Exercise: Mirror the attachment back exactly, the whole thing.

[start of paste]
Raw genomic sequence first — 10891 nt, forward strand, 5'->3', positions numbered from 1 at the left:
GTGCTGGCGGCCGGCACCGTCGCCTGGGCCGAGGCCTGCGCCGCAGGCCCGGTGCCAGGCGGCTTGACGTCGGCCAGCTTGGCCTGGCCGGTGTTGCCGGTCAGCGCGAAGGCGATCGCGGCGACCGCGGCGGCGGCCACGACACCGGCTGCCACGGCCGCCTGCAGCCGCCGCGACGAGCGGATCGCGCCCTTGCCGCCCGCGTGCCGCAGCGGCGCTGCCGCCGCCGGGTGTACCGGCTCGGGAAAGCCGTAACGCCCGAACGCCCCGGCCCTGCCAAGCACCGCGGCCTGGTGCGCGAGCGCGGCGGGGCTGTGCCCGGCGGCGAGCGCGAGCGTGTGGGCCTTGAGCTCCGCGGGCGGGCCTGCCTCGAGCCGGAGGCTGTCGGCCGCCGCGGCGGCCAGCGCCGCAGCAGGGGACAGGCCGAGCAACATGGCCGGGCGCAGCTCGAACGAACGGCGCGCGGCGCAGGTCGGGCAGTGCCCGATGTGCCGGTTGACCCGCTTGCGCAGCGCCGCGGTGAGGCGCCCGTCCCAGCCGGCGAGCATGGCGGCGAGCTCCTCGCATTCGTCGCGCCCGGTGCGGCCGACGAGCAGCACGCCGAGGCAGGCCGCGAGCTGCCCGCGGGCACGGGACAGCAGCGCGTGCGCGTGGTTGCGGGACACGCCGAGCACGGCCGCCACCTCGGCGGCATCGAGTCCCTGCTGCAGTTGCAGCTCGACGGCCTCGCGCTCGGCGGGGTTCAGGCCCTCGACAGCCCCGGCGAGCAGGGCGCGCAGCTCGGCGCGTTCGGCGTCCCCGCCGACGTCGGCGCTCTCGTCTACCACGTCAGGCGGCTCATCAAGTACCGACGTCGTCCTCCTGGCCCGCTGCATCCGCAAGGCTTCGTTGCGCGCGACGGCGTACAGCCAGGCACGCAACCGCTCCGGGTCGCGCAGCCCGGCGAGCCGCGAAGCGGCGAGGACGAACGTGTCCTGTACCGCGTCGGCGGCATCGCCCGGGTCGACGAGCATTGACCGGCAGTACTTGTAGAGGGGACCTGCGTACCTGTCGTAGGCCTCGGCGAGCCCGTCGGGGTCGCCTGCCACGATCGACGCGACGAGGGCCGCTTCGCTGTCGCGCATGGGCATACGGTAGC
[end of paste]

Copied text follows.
Raw genomic sequence first — 10891 nt, forward strand, 5'->3', positions numbered from 1 at the left:
GTGCTGGCGGCCGGCACCGTCGCCTGGGCCGAGGCCTGCGCCGCAGGCCCGGTGCCAGGCGGCTTGACGTCGGCCAGCTTGGCCTGGCCGGTGTTGCCGGTCAGCGCGAAGGCGATCGCGGCGACCGCGGCGGCGGCCACGACACCGGCTGCCACGGCCGCCTGCAGCCGCCGCGACGAGCGGATCGCGCCCTTGCCGCCCGCGTGCCGCAGCGGCGCTGCCGCCGCCGGGTGTACCGGCTCGGGAAAGCCGTAACGCCCGAACGCCCCGGCCCTGCCAAGCACCGCGGCCTGGTGCGCGAGCGCGGCGGGGCTGTGCCCGGCGGCGAGCGCGAGCGTGTGGGCCTTGAGCTCCGCGGGCGGGCCTGCCTCGAGCCGGAGGCTGTCGGCCGCCGCGGCGGCCAGCGCCGCAGCAGGGGACAGGCCGAGCAACATGGCCGGGCGCAGCTCGAACGAACGGCGCGCGGCGCAGGTCGGGCAGTGCCCGATGTGCCGGTTGACCCGCTTGCGCAGCGCCGCGGTGAGGCGCCCGTCCCAGCCGGCGAGCATGGCGGCGAGCTCCTCGCATTCGTCGCGCCCGGTGCGGCCGACGAGCAGCACGCCGAGGCAGGCCGCGAGCTGCCCGCGGGCACGGGACAGCAGCGCGTGCGCGTGGTTGCGGGACACGCCGAGCACGGCCGCCACCTCGGCGGCATCGAGTCCCTGCTGCAGTTGCAGCTCGACGGCCTCGCGCTCGGCGGGGTTCAGGCCCTCGACAGCCCCGGCGAGCAGGGCGCGCAGCTCGGCGCGTTCGGCGTCCCCGCCGACGTCGGCGCTCTCGTCTACCACGTCAGGCGGCTCATCAAGTACCGACGTCGTCCTCCTGGCCCGCTGCATCCGCAAGGCTTCGTTGCGCGCGACGGCGTACAGCCAGGCACGCAACCGCTCCGGGTCGCGCAGCCCGGCGAGCCGCGAAGCGGCGAGGACGAACGTGTCCTGTACCGCGTCGGCGGCATCGCCCGGGTCGACGAGCATTGACCGGCAGTACTTGTAGAGGGGACCTGCGTACCTGTCGTAGGCCTCGGCGAGCCCGTCGGGGTCGCCTGCCACGATCGACGCGACGAGGGCCGCTTCGCTGTCGCGCATGGGCATACGGTAGC